The Camino Portugues became an extremely popular route when the country gained its independence – way back in the 12th Century. Today, some believe it to be the route richest in cultural and architectural curiosities. The Camino Portugues starts in Lisbon and crosses the Alentejo and the central and northern regions of Portugal. It moves into Spain then, to Tui, and continues north through Galicia and on to Santiago de Compostela.
This section is the last section you walk in Portugal as it moves from the coastal city of Porto north and inland passing by traditional and historical villages and towns to the border with Spain and the town of Tui.
This trip creates 0.2375 tonne(s) of CO2, we offset it for free
A vibrant coastal city in the north of Portugal, Porto has much to offer and well worth an extra night to have the time to fully explore the city. Meander through the medieval streets of the Ribeira District, take a relaxing boat ride on the Douro river or cross one of the many bridges to visit the southern side of the river, Vila Nova de Gaia where the port wine houses are located, offering tastings and tours of their cellars.
This delightful medieval town is perched on a hill above the Cavado River. Here you will find the oldest and largest outdoor market held every Thursday selling not only food, but hand woven linens and local pottery. One particular piece of pottery that you will see everywhere is the rooster of Barcelos. The legend goes that a dead chicken came back to life on the dinner table of the judge after he wrongly condemned a pilgrim to hang. Through the intervention then of St James despite having been hung the man was still alive when the judge went to the gallows upon witnessing the miracle of the rooster. The rooster is now a widely recognised symbol of Portugal.
Ponte de Lima Bridge
Ponte de Lima is one of the oldest towns of Portugal and here the Camino crosses the Ponte de Lima Bridge, which the town name derives from. This bridge supposedly marks the spot where the Romans crossed the river. The legend goes that the troops wouldn’t cross the river as they thought it was the river of forgetfulness, so one of the Generals crossed the river and then called each of the soldiers across by name dispelling the myth. On the river bank you can today see 24 wooden soldiers waiting to be called across.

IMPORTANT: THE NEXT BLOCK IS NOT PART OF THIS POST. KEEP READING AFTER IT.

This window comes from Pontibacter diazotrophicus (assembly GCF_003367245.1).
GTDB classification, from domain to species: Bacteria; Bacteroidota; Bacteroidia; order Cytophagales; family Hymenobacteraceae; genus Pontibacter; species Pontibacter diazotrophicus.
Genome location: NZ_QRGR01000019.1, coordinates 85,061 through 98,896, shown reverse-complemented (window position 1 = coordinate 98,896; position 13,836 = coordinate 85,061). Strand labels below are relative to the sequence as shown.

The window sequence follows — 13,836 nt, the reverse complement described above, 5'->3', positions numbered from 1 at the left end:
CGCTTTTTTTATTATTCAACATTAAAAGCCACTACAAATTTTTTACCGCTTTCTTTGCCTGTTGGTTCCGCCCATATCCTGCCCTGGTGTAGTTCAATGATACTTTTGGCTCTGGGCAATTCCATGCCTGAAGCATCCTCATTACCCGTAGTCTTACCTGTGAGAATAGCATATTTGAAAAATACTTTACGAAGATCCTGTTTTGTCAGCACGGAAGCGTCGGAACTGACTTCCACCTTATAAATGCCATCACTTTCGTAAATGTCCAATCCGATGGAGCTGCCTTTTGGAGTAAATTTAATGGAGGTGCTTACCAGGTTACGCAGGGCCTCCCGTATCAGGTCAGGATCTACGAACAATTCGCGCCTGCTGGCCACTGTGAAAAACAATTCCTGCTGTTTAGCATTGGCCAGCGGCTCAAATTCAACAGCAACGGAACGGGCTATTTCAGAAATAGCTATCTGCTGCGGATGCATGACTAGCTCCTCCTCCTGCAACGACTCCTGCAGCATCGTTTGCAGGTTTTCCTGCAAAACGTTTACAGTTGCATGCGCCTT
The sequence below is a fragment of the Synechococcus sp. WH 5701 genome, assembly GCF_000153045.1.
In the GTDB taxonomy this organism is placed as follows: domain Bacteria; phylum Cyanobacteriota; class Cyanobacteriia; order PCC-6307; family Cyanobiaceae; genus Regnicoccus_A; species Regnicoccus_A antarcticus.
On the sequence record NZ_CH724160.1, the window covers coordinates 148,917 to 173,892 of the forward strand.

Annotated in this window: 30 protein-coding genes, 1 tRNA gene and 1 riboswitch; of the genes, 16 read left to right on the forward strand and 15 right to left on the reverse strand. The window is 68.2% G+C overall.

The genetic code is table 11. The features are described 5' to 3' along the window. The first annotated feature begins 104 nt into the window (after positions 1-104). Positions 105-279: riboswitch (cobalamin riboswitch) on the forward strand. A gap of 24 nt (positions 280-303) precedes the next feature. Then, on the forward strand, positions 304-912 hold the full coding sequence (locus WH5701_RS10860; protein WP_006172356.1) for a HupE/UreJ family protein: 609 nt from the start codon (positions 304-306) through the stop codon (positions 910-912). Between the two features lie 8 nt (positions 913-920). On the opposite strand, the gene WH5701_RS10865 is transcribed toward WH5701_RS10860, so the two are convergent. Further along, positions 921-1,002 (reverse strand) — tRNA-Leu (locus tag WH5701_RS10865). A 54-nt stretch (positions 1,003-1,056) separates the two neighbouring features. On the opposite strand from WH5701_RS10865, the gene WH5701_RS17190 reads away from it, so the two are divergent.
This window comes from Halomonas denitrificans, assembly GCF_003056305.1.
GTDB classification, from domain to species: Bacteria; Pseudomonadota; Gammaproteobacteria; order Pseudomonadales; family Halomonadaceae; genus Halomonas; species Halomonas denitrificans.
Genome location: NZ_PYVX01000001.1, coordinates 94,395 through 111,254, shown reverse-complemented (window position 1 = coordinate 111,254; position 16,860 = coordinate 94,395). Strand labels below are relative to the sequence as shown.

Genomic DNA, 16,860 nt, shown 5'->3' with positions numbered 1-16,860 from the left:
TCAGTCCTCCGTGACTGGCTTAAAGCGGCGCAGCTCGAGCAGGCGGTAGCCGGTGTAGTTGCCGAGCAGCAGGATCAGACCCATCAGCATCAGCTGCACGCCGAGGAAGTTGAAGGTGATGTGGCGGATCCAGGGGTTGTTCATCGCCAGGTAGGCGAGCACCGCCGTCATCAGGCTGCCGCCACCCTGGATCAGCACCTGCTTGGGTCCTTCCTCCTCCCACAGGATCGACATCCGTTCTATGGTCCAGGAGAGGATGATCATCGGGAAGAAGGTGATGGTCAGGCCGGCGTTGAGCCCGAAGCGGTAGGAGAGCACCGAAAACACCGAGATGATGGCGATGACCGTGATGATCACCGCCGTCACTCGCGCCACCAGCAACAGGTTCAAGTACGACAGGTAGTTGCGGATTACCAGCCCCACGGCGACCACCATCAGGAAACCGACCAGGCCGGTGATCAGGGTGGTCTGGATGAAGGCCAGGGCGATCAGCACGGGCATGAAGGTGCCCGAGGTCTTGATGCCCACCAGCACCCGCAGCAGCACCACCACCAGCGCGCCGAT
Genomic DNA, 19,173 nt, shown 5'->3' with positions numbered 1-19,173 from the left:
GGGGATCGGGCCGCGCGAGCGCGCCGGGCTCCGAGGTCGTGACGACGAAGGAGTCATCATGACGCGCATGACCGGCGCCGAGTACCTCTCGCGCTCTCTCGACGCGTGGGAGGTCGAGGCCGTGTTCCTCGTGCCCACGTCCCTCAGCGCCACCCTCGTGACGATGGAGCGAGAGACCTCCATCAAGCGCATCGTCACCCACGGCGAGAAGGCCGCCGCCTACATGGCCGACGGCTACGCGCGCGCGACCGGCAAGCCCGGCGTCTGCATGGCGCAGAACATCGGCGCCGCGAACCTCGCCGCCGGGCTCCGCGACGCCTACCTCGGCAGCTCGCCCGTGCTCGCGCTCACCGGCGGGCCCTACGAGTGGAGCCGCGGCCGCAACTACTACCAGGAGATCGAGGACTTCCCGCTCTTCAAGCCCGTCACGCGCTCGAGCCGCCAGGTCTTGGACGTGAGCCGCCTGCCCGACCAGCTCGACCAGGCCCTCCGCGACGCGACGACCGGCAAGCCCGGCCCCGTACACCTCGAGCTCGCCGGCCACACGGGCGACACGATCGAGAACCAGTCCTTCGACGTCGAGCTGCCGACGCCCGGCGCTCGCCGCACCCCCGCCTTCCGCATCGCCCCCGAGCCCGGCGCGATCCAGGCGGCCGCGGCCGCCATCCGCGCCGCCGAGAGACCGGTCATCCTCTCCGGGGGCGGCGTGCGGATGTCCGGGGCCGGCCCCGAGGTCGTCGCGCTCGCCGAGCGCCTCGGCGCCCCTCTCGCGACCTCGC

Porto to Tui
Preferred Month & Year
Number of people
Additional Information / Request
Specially chosen 2-3* hotels or equivalent
Bed & Breakfast
Luggage transfers from hotel to hotel
24/7 Customer Service
Our Holiday or Pilgrim Pack
Day Tours Available
The entire old city of Porto became a UNESCO World Heritage Site in 1996 and there’s plenty going on here. Set on the bank of the Douro River near the Atlantic Ocean, the city is perhaps best known internationally for its famous Port wine. A wine that goes down very well on the countless terraces and restaurants in Porto!
Day 2 23.2km
The terrain leaving Porto is generally flat and makes the first day of walking a gentle one. There are numerous ancient churches along the Camino and nearby, such as the 12th Century monastery, Mosteiro Leca do Balio, built on the exact spot a Roman temple dedicated to the god Jupiter once stood.
Day 3 11.5km
From Fajolez the Camino starts heading northeast, gradually moving away from the coastline. A little bit outside Fajolez the route crosses an incredible medieval bridge, Dom Zameiro. The first woodlands of this section also appear here, with pine and eucalyptus trees providing shade from the sun.
Day 4 20.7km
Day 4 is a relatively short walk asthe path leaves Arcos to reach the lively market town of Barcelos. Gently undulated woodland and charming villages alternate along the route, and there’s the option to visit the Chapel of Santa de Franqueira, which provides panoramic views from the top of the hill. Further on, you cross another well-preserved medieval bridge and soon arrive in the main square at Barcelos, complete with Renaissance fountain and one of the largest markets in Europe.
Day 5 33.6km
PONTE DE LIMA
As we leave Barcelos, we start to feel Galicia approaching. The landscape begins to change, becoming both hillier and greener, offering good views all day long. This day is probably the hardest section of this route as there aren’t so many towns or villages along to stop at, and there are a few steep parts, but it’s worth it for the scenery alone.
Day 6 37.8km
PONTE DE LIMA
After breakfast, we bid you farewell.
Newsletter Sign up
Get FREE Camino de Santiago tips
Sign up for our weekly newsletter and be the first to hear about new products, events and exclusive offers.